1 Conditions were defined in Storage and Disposition of Weapons-Usable Fissile Materials Final Environmental Impact Environmental Impact Statement, (S&D PEIS) (DOE/EIS-0229, December 1996) and the January 1997 Record of Decision (ROD) for the S&D PEIS which committed DOE to consolidate long-term storage of separated plutonium not in weapon component form (pits) at SRS. Shipments from Rocky Flats plant were targeted for a 2001 start date, (although later amended to January 2000), but would not begin "unless and until" three conditions were met: long-term storage capability at SRS, stabilization of Rocky Flats plutonium, and the decision to immobilize plutonium at SRS. DOE made its formal decision to immobilize at SRS in January 2000 but "suspended" the program this past March and appears poised to abandon it or replace it with the plutonium fuel program in violation of the spirit, if not the letter, of the National Environmental Policy Act (NEPA).

2 DOE reported 2.1 MT of plutonium at SRS in 1996, of which 1.3 was "surplus," leaving 0.8 MT as "national asset" plutonium for possible future military use. Source: Plutonium, the First Fifty Years.

3 Evaluation of Savannah River Plutonium Storage and Stabilization Options. May 2000 (Issued November 2000). Prepared for DOE under Contract DE-AC0O-96SR18500.

4 DOE Standard-3013-00: Criteria Packaging Plutonium Metals and Oxides for Long Term Storage. September, 2000.

5 1 Metric Tonne = 1,000 kilograms = 2,200 pounds = 1.1 U.S. ton.

6 The plutonium is within various metal and oxide forms at concentrations ranging from 30 to 95% plutonium by weight, so the total mass of the material being moved is greater, and involves other toxic substances such as enriched uranium, thorium, and beryllium. SRS estimate of 2060 containers from Rocky Flats included 161 containers of "Rocky Flats swap" material from LANL (96) and LLNL (65). Sources: See Endnote 3 and Supplemental Analysis for Storing Plutonium in the Actinide Packaging and Storage Facility and Building 105-K at the Savannah River Site. U.S. DOE July 1998.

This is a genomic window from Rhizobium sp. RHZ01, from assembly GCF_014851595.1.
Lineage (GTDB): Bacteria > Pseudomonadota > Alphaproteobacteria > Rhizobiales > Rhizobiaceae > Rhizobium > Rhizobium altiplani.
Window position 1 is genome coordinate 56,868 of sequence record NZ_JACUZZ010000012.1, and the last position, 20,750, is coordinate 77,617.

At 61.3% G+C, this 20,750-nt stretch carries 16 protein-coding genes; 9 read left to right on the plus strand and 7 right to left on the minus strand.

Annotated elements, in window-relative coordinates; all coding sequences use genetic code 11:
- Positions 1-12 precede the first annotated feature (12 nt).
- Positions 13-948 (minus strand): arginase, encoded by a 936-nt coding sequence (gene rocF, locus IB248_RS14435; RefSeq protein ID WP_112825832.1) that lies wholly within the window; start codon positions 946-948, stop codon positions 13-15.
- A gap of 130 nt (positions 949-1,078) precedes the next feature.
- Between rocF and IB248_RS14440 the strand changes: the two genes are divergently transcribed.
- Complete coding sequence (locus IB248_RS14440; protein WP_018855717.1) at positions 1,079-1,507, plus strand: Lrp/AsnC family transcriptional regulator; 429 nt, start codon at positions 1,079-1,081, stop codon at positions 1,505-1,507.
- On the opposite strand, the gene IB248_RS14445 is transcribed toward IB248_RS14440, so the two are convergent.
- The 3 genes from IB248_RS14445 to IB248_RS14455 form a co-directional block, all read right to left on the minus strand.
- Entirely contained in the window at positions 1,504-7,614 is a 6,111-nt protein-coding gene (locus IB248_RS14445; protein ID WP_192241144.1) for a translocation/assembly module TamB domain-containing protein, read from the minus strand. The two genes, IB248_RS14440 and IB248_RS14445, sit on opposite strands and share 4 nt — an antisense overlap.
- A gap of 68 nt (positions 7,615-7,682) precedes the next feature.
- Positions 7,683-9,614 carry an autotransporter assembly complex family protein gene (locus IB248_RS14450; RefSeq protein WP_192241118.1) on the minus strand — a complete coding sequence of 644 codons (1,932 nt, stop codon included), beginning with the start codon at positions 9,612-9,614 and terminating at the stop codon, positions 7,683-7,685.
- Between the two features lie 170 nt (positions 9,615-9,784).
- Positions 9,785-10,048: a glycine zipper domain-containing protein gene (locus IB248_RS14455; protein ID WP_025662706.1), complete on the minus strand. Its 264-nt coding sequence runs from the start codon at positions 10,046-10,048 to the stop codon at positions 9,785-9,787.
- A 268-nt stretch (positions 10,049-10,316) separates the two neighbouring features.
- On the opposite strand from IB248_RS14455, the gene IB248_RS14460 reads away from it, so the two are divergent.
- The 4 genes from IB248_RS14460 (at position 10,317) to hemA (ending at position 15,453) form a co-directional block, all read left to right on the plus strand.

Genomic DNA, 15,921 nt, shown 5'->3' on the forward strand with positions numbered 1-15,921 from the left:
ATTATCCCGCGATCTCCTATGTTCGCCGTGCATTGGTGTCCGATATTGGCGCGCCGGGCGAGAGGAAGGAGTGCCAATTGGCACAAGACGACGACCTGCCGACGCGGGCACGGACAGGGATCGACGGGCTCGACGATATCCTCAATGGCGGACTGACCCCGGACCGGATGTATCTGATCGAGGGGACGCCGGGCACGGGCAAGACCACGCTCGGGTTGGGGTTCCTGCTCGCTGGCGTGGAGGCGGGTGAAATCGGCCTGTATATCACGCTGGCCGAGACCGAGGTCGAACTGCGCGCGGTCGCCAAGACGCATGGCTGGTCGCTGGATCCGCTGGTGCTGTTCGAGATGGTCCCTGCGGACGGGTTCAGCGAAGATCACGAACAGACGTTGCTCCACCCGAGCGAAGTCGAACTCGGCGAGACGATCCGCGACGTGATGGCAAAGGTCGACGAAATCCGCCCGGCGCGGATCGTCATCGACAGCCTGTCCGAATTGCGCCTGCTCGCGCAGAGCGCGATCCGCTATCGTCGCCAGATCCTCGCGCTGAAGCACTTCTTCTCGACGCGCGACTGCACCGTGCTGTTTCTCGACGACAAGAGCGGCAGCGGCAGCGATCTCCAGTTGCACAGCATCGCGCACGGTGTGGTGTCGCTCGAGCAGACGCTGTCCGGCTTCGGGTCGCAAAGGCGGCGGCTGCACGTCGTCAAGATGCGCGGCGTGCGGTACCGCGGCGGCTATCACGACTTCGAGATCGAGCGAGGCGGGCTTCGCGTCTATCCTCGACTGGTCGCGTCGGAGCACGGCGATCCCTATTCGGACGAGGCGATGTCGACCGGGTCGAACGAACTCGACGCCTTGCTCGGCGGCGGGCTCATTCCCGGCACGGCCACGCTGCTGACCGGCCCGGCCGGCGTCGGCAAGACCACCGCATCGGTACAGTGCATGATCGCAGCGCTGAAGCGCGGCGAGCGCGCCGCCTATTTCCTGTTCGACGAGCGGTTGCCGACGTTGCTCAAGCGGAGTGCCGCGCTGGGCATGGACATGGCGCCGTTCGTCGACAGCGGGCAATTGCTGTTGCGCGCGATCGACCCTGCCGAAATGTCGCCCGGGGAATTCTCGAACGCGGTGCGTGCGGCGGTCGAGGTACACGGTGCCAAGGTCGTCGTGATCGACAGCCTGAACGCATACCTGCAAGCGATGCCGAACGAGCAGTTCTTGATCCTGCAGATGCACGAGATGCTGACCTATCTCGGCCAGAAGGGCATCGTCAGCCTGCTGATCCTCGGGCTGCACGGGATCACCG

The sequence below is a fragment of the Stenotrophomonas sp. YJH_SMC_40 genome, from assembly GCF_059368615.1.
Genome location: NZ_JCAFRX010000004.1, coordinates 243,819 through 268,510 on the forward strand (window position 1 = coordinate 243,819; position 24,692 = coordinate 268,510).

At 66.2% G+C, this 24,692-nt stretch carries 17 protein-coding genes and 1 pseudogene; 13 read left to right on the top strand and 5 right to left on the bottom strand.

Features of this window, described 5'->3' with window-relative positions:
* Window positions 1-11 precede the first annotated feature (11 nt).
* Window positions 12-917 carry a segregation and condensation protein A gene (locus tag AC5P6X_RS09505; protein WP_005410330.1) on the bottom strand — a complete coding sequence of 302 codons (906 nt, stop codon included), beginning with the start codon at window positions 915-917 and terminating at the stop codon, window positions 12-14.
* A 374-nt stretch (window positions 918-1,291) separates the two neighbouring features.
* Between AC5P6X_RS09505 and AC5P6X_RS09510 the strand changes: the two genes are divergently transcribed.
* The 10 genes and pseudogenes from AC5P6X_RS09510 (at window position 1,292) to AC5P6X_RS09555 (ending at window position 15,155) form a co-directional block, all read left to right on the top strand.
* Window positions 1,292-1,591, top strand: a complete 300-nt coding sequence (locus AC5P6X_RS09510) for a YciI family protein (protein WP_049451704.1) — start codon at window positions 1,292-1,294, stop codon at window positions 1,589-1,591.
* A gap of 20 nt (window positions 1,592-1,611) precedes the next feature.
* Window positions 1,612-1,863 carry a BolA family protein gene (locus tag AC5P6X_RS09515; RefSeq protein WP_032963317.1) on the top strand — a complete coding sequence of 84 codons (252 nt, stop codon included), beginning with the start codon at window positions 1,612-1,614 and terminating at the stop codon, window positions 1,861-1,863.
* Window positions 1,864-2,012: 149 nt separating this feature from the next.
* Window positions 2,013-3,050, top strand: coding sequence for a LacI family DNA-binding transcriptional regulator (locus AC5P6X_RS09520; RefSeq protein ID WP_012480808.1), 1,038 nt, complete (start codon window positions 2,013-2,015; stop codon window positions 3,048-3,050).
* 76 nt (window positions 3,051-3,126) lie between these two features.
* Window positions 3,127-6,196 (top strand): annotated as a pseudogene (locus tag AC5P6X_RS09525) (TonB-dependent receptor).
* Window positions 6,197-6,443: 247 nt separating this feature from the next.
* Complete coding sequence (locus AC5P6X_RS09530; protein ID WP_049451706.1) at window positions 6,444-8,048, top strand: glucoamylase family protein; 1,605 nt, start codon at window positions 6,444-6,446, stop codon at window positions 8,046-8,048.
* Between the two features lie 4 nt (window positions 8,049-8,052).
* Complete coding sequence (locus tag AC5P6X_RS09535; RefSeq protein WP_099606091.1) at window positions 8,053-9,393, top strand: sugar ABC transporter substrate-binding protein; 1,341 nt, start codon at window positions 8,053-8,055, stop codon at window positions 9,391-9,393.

7 DOE has "more than a thousand" 9975 containers, but needs more than 2000. Source: LA-UR-01-3702. Transfer of Excess Nuclear Material from Los Alamos to Savannah River Site for Long-Term Disposition.

8 In February 1998, Kaiser Hill wrote that if SRS interim storage was ready in January 2000, they could transfer the plutonium in 32 months. This project, which included three additional tons of plutonium in residues now planned for direct disposal at WIPP in New Mexico, involved 129 shipments at a rate of 4 trucks per month about 24 items per truck and a total of 3100 containers. Source: February 1998 Kaiser Hill Letter to DOE-RFFO on Acceleration Strategy for Integrated Nuclear Material Disposition.

9 After years of delays and cost-overruns, Rocky Flats finally began operating its Plutonium Packaging and Stabilization System (PuSPS) on June 14, 2001.

10 In enclosure 2 of a March 26, 1999 letter from DOE to DNFSB, Management of Rocky Flats Environmental Technology Site Classified Metal Parts at the Savannah River Site, DOE stated that SRS declassification capabilities "may be inappropriate" for another 89 plutonium parts. Declassification and stabilization of these parts is planned at Los Alamos and Livermore, with subsequent transfer to SRS.

11 Announced February 28, 2001 at SRS Citizen Advisory Board "All Committees" Meeting, and confirmed in March 2, 2001 email from DOE-SR Office of External Affairs to Don Moniak of BREDL. The total mass of these items is classified. BREDL estimates a minimum 2.5 kg Pu per hemishell pair, or about ~ 250 kg Pu sent to SRS last year.

Southern Anti-Plutonium Campaign